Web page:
thethousanderclub Jennnnnnna wrote: "I am big on factual details when they make a movie about a book. Half of the dystopian appeal is that the Wiggin children are so young. I want to see six year old Ender not a 14 year old Ender"

I agree there is some value in the children being younger, but I'm just not sure how they would have pulled that off. The only alternative, I think, was to make the characters older.


thethousanderclub Katy wrote: "I don't care so much if they stick to the exact details of the book. Movies and books are such very different mediums, that a direct translation is not feasible, or even preferable in many cases. I..."

I'm a little bit more optimistic; although, I'm not ignorant of how badly filmmakers can screw something up. I think you also make excellent points about not needing to stick too closely to the book. I think that was one of the downfalls of the Harry Potter books, slavish devotion to the source material.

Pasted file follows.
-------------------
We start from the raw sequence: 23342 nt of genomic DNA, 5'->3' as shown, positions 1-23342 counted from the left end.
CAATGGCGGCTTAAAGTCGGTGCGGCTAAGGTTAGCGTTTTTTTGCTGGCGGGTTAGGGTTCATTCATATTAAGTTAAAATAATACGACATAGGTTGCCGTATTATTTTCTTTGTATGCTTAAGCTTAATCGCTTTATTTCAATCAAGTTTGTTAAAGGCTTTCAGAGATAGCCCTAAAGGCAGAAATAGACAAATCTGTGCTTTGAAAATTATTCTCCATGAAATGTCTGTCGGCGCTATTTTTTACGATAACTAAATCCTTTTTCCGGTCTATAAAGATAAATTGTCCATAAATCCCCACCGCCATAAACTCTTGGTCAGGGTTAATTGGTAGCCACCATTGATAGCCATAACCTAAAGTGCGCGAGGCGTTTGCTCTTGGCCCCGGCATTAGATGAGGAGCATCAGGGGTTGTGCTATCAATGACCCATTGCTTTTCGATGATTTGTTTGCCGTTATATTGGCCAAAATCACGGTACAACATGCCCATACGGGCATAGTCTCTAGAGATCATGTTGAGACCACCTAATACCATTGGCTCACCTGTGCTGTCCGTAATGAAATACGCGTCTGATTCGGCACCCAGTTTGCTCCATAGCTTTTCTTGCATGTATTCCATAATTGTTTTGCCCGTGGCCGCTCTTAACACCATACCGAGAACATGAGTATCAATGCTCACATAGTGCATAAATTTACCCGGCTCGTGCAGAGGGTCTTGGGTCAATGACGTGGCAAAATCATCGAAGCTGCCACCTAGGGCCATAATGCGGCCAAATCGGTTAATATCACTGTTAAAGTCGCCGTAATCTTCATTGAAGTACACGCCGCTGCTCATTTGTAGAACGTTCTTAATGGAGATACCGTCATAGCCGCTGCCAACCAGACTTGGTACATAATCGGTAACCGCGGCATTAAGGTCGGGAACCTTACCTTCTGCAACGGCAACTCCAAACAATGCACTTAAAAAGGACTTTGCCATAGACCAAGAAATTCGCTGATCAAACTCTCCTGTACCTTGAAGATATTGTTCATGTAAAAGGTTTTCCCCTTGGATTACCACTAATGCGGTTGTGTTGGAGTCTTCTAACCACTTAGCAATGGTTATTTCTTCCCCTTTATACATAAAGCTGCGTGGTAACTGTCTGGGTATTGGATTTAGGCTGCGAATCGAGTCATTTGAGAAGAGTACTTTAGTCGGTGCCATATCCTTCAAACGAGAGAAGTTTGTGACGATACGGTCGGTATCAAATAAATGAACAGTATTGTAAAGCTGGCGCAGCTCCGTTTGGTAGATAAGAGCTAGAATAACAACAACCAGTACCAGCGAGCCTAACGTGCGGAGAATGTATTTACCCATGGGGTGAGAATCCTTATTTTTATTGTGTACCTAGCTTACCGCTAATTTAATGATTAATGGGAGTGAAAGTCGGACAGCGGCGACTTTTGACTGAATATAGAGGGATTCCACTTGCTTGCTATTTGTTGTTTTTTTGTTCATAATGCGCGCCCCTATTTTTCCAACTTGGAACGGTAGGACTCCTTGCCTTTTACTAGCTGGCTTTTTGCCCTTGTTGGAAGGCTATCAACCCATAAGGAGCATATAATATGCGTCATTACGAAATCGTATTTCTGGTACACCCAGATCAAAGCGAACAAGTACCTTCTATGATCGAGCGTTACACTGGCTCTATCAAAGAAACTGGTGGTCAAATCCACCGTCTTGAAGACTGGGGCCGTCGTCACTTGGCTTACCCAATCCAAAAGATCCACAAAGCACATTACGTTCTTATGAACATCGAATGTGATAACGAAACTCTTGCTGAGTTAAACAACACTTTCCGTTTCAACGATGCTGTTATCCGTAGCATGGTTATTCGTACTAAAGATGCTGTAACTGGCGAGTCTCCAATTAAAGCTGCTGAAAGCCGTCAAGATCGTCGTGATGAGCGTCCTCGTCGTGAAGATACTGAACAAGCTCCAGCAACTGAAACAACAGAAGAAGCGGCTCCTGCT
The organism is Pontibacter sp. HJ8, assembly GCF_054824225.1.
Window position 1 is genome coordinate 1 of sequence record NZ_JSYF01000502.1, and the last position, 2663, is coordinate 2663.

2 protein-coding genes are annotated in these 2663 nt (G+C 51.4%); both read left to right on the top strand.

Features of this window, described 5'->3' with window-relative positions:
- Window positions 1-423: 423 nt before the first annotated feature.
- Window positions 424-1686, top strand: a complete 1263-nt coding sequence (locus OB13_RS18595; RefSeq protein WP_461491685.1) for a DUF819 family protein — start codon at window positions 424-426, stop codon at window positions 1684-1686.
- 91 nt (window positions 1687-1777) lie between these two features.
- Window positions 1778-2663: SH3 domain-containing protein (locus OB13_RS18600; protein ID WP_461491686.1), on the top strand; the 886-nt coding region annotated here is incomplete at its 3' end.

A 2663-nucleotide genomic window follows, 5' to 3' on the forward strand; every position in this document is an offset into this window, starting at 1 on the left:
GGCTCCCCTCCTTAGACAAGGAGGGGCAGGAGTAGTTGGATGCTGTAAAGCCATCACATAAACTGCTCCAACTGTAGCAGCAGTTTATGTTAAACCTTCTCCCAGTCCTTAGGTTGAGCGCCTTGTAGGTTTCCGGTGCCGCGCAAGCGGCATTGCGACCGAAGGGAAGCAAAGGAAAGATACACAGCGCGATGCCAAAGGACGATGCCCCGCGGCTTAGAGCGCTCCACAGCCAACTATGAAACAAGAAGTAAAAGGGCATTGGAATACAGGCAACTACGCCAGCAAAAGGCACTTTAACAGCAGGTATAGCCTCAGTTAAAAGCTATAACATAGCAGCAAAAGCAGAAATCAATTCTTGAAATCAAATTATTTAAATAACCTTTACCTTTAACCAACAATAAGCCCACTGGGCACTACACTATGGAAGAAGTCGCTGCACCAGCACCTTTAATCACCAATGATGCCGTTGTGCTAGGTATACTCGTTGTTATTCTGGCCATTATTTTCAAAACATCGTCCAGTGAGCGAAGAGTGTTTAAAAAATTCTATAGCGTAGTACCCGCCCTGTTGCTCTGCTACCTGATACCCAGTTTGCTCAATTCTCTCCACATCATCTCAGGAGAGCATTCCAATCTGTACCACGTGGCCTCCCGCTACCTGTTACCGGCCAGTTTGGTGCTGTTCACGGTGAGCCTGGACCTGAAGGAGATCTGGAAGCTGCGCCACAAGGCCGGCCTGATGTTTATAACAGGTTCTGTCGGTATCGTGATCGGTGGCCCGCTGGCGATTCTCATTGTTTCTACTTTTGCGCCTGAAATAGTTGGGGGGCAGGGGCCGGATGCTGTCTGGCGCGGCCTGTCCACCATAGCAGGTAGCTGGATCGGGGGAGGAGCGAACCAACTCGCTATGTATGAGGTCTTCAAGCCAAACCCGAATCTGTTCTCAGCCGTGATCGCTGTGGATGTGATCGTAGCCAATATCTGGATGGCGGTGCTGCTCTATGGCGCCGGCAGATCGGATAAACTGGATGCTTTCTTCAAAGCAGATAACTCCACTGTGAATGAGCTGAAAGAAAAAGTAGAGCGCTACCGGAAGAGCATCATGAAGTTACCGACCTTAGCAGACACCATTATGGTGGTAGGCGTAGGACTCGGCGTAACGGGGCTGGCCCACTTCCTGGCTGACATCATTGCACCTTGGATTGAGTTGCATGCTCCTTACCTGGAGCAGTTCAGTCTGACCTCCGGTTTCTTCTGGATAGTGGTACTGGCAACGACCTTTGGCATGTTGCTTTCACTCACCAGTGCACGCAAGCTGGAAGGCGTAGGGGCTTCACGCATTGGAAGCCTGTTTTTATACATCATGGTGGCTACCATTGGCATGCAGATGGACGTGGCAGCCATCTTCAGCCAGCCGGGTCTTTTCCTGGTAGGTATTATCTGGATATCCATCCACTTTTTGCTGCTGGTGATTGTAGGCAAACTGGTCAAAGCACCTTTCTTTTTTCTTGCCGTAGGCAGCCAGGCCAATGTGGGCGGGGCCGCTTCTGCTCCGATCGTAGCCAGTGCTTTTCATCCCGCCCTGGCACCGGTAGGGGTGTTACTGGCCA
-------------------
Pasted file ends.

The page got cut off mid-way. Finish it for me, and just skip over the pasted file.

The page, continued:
Darion D'Anjou I liked X-Men: Wolverine a lot. Thought it was one of the most character driven X-Men films. In that respect I have high hopes for what this director can do with Ender's Game, which is a heavily character driven science fiction story.

Also, Orson Scott Card is apparently very close to the production, as a consultant, so should be able keep everyone's eyes on the prize with respect to staying true to the nature of the original book.


message 14: by Megan (new)